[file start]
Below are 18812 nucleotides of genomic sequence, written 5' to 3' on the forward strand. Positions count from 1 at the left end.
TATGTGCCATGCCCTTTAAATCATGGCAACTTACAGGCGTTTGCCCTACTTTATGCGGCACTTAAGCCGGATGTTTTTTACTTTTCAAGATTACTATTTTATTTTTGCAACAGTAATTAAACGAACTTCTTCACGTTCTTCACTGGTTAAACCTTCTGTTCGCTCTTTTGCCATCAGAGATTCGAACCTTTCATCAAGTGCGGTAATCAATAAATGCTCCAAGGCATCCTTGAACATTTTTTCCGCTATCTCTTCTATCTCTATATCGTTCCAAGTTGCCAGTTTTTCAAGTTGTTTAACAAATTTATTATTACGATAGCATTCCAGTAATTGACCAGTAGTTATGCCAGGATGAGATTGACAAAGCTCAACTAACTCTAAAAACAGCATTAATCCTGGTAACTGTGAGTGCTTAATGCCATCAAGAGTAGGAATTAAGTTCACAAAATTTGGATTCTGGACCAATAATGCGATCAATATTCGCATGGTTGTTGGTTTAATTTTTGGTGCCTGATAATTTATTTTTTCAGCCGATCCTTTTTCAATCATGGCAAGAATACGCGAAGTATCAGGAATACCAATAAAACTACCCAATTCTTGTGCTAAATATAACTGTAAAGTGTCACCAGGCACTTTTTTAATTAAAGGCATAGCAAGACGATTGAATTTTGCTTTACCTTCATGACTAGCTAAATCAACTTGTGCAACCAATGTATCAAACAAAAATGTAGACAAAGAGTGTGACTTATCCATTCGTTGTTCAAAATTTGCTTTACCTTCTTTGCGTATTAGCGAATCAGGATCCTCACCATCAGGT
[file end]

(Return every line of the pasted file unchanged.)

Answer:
Below are 18812 nucleotides of genomic sequence, written 5' to 3' on the forward strand. Positions count from 1 at the left end.
TATGTGCCATGCCCTTTAAATCATGGCAACTTACAGGCGTTTGCCCTACTTTATGCGGCACTTAAGCCGGATGTTTTTTACTTTTCAAGATTACTATTTTATTTTTGCAACAGTAATTAAACGAACTTCTTCACGTTCTTCACTGGTTAAACCTTCTGTTCGCTCTTTTGCCATCAGAGATTCGAACCTTTCATCAAGTGCGGTAATCAATAAATGCTCCAAGGCATCCTTGAACATTTTTTCCGCTATCTCTTCTATCTCTATATCGTTCCAAGTTGCCAGTTTTTCAAGTTGTTTAACAAATTTATTATTACGATAGCATTCCAGTAATTGACCAGTAGTTATGCCAGGATGAGATTGACAAAGCTCAACTAACTCTAAAAACAGCATTAATCCTGGTAACTGTGAGTGCTTAATGCCATCAAGAGTAGGAATTAAGTTCACAAAATTTGGATTCTGGACCAATAATGCGATCAATATTCGCATGGTTGTTGGTTTAATTTTTGGTGCCTGATAATTTATTTTTTCAGCCGATCCTTTTTCAATCATGGCAAGAATACGCGAAGTATCAGGAATACCAATAAAACTACCCAATTCTTGTGCTAAATATAACTGTAAAGTGTCACCAGGCACTTTTTTAATTAAAGGCATAGCAAGACGATTGAATTTTGCTTTACCTTCATGACTAGCTAAATCAACTTGTGCAACCAATGTATCAAACAAAAATGTAGACAAAGAGTGTGACTTATCCATTCGTTGTTCAAAATTTGCTTTACCTTCTTTGCGTATTAGCGAATCAGGATCCTCACCATCAGGT